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TODAY in Egypt ...   Thu 2nd April, Day SIX

Semi-Finals:  

[3] Omneya Abdel Kawy (Egy) bt [2] Jenny Duncalf (Eng)   12/10, 11/6, 7/11, 13/15, 11/6 (64m)
[3] Gregory Gaultier (Fra) bt [1] Karim Darwish (Egy)        10/12, 11/4, 12/10, 11/7 (56m)
[3] Ramy Ashour (Egy) bt [2] Amr Shabana (Egy)               11/7, 9/11, 11/7, 11/7 (40m)
[1] Rachael Grinham bt Camille Serme (Fra)                      11/7, 11/8, 11/3 (30m)

Champions still on course

Two of today's semi-finals were repeats of last year's finals, and defending champions Omneya Abdel Kawy and Ramy Ashour turned in repeat performances to beat Jenny Duncalf and Amr Shabana, both far from easy victories though.

The women's final will see Omneya take on three-time champion Rachael Grinham after the Australian ended the run of France's Camille Serme, but there will be a French presence on Saturday after Gregory Gaultier ended hopes of an all-Egyptian men's final with a hard-fought victory over top seed Karim Darwish.
   

[3] Omneya Abdel Kawy (Egy) bt [2] Jenny Duncalf (Eng)
            12/10, 11/6, 7/11, 13/15, 11/6 (64m)

Omneya hangs on to her crown

The Hurghada crowd were delighted at the end, but Omneya Abdel Kawy gave them a few worrying moments along the way to her win over Jenny Duncalf, a repeat of last year's final.

It all started well enough for the Egyptian, who held a slender lead for most of the took the first game before taking it on extra points, both players mixing winners and errors in equal numbers, then doubled the lead fairly comfortably.

Jenny wasn't done though, and she came back strongly at the start of the third, cutting out the errors and making the rallies tougher as she pulled one back.

The Englishwoman had more work to do in the fourth though, falling behind early and finding herself 7/10 down. Omneya never looked like winning any of those match balls though - or the one she got at 13/12 (everyone was a little confused when the ref called it 13/11 ...), and soon enough we were heading for a decider.

The crowd, vociferous when their favourites are winning, go eerily quiet when they're losing, but there was little cause for quietness in the fifth as Omneya again held sway and the lead for the most part, although it wasn't for lack of effort from Jenny.

It only took one match ball this time, at 10/6 Jenny - a little frustrated with a couple of decisions at the end of the game - put her service return straight into the tin. Omneya was through and the crowd were in raptures ...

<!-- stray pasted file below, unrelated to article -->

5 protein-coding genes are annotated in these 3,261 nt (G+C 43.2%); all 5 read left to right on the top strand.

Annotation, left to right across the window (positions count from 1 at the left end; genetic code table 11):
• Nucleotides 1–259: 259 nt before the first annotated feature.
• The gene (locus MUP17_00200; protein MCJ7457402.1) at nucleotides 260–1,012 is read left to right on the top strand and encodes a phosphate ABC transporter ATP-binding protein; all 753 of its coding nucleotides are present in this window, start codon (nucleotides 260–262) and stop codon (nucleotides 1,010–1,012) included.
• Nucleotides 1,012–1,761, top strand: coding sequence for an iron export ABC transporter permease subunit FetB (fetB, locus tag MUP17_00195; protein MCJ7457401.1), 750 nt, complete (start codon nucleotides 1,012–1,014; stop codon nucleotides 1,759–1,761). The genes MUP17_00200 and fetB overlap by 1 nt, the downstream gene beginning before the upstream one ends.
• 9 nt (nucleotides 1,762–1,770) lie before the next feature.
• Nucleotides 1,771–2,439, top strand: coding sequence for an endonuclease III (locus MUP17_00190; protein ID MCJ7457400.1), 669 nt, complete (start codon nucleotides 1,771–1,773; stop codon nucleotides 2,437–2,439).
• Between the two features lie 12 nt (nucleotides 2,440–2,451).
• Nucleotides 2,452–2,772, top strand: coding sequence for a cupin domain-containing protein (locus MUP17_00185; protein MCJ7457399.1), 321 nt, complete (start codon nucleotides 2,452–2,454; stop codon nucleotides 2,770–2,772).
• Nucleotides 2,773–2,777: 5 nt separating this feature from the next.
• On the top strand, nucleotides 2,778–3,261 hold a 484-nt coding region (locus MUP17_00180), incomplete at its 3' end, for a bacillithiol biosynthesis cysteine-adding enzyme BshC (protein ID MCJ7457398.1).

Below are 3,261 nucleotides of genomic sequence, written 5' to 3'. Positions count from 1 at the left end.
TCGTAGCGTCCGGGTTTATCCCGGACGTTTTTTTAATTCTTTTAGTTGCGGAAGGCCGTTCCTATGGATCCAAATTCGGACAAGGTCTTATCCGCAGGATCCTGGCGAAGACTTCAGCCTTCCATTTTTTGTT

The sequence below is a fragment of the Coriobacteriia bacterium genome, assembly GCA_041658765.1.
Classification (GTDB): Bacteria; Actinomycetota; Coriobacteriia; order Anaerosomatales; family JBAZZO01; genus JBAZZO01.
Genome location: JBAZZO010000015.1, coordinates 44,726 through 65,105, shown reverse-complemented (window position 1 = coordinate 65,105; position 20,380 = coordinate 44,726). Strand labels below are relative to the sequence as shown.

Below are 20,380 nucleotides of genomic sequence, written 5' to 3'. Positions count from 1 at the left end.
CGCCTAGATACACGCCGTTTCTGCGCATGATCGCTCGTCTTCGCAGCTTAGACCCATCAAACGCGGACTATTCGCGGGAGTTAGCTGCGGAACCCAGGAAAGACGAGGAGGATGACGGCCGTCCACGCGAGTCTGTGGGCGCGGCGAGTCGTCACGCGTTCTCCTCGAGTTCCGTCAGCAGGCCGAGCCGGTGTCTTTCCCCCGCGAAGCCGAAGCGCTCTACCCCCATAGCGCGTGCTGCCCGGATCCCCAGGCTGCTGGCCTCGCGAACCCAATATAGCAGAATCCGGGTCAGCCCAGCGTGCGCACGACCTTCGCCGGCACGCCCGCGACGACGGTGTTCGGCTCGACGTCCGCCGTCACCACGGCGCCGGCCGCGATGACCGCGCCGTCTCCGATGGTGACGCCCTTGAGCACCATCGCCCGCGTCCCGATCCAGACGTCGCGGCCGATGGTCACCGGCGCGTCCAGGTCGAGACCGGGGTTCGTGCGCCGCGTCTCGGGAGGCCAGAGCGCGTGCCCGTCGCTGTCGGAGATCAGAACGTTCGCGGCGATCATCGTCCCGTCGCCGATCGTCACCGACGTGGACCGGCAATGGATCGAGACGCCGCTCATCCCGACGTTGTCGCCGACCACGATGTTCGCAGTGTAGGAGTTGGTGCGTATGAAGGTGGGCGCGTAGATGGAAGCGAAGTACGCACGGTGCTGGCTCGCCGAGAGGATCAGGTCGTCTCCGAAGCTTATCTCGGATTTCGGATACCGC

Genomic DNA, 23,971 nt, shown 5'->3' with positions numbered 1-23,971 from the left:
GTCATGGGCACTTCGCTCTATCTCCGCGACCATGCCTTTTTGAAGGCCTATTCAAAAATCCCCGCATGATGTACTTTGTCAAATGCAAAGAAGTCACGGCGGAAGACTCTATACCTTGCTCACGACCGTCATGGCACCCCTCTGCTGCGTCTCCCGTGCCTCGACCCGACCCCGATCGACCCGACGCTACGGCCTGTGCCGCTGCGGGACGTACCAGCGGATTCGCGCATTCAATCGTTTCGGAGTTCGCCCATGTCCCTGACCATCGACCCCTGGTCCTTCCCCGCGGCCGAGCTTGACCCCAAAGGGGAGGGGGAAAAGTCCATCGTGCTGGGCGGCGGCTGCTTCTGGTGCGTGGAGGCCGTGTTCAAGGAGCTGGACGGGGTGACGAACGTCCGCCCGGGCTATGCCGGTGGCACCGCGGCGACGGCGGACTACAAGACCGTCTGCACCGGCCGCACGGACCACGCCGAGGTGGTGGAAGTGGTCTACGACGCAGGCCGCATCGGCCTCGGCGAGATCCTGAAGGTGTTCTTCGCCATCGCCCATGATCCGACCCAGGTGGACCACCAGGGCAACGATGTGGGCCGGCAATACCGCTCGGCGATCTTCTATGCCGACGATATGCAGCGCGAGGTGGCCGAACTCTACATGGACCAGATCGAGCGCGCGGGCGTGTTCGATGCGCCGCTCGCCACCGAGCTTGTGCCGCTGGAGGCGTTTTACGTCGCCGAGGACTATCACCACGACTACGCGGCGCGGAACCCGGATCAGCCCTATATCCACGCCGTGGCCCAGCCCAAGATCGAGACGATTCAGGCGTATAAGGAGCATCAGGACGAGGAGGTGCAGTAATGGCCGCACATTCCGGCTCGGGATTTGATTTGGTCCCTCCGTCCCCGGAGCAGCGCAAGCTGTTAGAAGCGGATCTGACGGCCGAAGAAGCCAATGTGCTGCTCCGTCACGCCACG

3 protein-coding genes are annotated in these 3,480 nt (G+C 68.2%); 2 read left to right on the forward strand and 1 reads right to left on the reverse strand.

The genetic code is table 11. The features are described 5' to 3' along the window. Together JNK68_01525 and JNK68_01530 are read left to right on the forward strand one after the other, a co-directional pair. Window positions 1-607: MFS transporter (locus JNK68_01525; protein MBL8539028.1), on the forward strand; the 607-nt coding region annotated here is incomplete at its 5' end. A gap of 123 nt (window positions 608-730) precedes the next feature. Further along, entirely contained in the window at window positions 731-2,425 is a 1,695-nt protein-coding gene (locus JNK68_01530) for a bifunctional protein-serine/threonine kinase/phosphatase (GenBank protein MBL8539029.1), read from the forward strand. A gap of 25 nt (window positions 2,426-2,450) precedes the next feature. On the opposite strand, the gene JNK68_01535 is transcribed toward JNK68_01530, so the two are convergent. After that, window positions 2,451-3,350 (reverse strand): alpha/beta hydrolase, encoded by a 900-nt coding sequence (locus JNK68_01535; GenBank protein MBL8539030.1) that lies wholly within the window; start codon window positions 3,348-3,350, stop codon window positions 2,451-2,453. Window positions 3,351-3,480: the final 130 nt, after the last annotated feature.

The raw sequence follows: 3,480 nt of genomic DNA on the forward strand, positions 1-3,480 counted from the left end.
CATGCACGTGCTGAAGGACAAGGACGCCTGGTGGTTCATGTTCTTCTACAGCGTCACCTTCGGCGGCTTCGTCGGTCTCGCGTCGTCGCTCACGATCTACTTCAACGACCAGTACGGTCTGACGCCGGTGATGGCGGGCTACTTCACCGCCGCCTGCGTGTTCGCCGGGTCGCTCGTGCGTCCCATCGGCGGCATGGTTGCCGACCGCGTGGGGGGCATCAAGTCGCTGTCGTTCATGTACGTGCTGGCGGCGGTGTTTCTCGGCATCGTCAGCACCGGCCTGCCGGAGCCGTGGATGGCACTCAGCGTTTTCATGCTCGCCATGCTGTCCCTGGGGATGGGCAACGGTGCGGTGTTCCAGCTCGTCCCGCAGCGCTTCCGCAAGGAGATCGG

"My movement wasn't the best today, but she played really well. She never starts well against me, but after the worlds I could tell she was focusing to get revenge so I knew it was going to be much tougher for me.

"I put a lot into the tin in the third, but she came back well. I don't know what I was thinking on those match balls in the fourth, the crowd were very quiet then which doesn't really help me!

"I'm looking forward to the final - it's nice to have a rest day, it's like a grand slam in tennis! - and hoping to fix a few things and play better then ..."

 

[3] Gregory Gaultier (Fra) bt [1] Karim Darwish (Egy)
            10/12, 11/4, 12/10, 11/7 (56m)

Gaultier in the zone

"Tough match," was Philippe Signoret's comment immediately after his compatriot Gregory Gaultier had advanced to the final at the expense of world number one Karim Darwish.

It surely was too, they both really wanted this one, with a major championship and valuable ranking points at stake, and a long period without major events coming up why shouldn't they.

There was nothing to separate them in the first, Darwish more often than not the odd point ahead, but it could have gone either way and the Egyptian was grateful to see Gaultier's final shot hit the tin.

The Frenchman came out quickly in the second, and 7/1 was always going to be enough to ensure matters were levelled.